By Samrhitha A and Dawn Chmielewski
(Reuters) -Paramount Global said it would sell Simon & Schuster to private-equity firm KKR & Co for $1.62 billion in cash, ending a year-long attempt to sell the marquee book publisher.
Shares of the media company rose 4% in extended trading after Paramount also beat estimates for second-quarter earnings, riding on strong growth in its streaming business.
Paramount has been trying to offload Simon & Schuster, the publisher of authors such as Stephen King and Hillary Clinton, since a federal judge blocked its $2.2 billion sale to Penguin Random House last year.
“Simon Schuster is a fantastic asset, but … it’s not core,” CEO Bob Bakish said on a post-earnings call.
Bakish did not provide an update on the sale of other company assets. The company is exploring the sale of a majority stake in BET Media Group, which includes the BET cable network.
Paramount will receive gross proceeds of $2.2 billion from the sale of Simon & Schuster, including a $200 million termination fee paid by Penguin Random House and the cash flow it received during the process. It expects to use the proceeds to pay down debt.
The move comes at a time when the company is striving to bolster its streaming service, Paramount+, in a fiercely competitive industry dominated by Netflix and Disney+.
Revenue in the direct-to-consumer unit, home to Paramount+ and PlutoTV, grew 39% in the second quarter, helping offset a 29% decline in the filmed entertainment business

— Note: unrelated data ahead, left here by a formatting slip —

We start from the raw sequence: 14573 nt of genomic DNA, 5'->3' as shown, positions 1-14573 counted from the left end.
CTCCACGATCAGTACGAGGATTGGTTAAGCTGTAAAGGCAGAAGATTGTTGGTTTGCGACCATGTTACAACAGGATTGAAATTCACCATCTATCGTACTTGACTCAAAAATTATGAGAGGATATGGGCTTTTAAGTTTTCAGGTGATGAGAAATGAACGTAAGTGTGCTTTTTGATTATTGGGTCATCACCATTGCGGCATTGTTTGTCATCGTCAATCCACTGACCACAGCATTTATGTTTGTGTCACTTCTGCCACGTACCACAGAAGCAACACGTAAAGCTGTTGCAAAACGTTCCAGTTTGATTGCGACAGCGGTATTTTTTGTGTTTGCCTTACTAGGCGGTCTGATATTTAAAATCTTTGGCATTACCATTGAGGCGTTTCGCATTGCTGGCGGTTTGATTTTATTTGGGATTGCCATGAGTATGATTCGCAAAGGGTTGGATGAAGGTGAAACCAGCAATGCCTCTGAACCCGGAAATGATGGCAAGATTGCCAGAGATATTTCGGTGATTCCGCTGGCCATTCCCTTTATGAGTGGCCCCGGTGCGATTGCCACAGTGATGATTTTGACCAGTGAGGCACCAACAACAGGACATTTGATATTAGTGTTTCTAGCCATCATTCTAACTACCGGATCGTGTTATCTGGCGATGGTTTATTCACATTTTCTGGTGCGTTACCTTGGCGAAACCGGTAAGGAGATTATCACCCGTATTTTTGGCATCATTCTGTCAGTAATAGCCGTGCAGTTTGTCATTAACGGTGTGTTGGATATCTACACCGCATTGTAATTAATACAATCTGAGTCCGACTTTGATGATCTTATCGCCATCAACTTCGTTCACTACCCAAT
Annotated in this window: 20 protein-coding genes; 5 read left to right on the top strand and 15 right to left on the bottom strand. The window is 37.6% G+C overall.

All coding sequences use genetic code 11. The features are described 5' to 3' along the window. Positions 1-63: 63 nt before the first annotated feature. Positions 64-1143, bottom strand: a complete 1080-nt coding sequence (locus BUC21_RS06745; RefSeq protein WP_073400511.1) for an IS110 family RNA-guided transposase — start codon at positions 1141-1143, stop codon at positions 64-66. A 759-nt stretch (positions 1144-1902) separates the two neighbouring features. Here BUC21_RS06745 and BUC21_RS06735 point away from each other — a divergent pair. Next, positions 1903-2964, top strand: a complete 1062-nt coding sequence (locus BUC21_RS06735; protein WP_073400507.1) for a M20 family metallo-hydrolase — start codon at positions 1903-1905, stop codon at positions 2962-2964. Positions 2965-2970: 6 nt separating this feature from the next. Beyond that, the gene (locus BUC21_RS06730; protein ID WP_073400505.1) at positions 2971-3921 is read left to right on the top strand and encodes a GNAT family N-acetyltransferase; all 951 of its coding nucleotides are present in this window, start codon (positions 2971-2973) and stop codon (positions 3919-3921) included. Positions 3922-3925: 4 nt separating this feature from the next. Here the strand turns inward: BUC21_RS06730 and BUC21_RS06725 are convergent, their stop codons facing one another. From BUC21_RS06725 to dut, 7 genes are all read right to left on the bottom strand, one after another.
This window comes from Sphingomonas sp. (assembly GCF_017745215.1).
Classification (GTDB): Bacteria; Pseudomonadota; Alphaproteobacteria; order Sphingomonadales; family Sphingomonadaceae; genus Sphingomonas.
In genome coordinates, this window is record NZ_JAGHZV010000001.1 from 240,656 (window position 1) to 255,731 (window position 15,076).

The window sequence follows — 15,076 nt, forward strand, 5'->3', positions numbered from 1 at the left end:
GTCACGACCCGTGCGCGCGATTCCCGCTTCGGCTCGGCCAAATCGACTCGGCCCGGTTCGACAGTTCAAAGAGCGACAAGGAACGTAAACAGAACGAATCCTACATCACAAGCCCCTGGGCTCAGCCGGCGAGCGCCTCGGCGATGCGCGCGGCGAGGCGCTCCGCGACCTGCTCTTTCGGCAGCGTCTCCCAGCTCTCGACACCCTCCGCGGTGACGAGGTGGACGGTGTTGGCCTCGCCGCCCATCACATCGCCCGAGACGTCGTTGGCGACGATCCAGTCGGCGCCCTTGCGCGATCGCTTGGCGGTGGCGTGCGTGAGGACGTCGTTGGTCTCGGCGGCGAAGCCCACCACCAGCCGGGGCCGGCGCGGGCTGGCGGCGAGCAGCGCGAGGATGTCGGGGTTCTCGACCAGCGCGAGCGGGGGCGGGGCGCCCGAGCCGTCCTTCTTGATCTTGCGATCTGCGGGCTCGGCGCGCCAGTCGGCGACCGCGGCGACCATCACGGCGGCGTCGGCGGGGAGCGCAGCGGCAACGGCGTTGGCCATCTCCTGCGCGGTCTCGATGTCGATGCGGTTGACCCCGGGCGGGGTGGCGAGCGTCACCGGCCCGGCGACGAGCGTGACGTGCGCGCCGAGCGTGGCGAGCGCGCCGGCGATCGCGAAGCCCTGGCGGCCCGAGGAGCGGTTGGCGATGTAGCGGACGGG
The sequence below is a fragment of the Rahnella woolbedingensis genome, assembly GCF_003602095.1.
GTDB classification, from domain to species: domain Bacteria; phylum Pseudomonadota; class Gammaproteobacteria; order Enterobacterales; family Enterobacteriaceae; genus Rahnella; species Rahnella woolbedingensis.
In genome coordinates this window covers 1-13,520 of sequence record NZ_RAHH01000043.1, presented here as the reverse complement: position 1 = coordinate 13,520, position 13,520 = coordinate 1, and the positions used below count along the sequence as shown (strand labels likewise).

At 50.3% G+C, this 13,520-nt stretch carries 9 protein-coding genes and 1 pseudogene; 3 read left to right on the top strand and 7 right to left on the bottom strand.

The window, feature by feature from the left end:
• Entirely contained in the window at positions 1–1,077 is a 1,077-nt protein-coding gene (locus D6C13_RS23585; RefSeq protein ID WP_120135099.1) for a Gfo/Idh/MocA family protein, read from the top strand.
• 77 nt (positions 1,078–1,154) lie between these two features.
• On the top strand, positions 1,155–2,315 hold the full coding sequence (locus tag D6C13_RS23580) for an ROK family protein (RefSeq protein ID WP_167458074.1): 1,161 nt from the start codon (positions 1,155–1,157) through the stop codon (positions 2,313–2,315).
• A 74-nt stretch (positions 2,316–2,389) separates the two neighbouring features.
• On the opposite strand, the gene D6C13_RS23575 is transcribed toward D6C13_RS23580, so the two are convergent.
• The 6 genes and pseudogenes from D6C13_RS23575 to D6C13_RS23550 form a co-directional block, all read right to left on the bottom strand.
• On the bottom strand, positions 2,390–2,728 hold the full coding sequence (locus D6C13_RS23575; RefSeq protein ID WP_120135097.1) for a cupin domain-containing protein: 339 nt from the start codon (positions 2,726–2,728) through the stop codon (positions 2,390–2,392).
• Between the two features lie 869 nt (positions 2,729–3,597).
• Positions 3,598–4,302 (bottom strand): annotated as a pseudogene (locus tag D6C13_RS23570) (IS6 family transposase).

Total revenue was $7.62 billion, above estimates of $7.43 billion, according to Refinitiv data. Adjusted profit of 10 cents per share was also better than expectations for the company to break even.
Finance chief Naveen Chopra promised “significant earnings improvement” in the streaming business next year and projected a 20% rise in average revenue per user on Paramount+ in 2024.
The company implemented the first price increase for Paramount+ and launched the integrated Paramount+-Showtime service during the quarter. Its streaming unit’s operating loss narrowed to $424 million from $445 million a year ago.
Still, the company faces risks from the ongoing strikes by Hollywood writers and actors, which have disrupted the production of scripted series for the fall TV season and halted work on films.
As production of most scripted series has stopped, Bakish said CBS would fill its fall lineup with hits such as “Yellowstone” and streaming shows such as “SEAL Team.”
It also licensed the rights to the U.K. version of “Ghosts,” to pair with the U.S. version of the show.
“Strikes do present some marketing challenges, though the film slate for the rest of the year is stacked,” Bakish said, adding that it was too soon to predict its impact on 2024 films.
Upcoming film releases include “Killers of the Flower Moon,” which will be released in theaters in October before coming to Apple TV+, as well as “Mean Girls” the musical.
(Reporting by Samrhitha Arunasalam in Bengaluru and Dawn Chmielewski in Los Angeles; Editing by Anil D’Silva)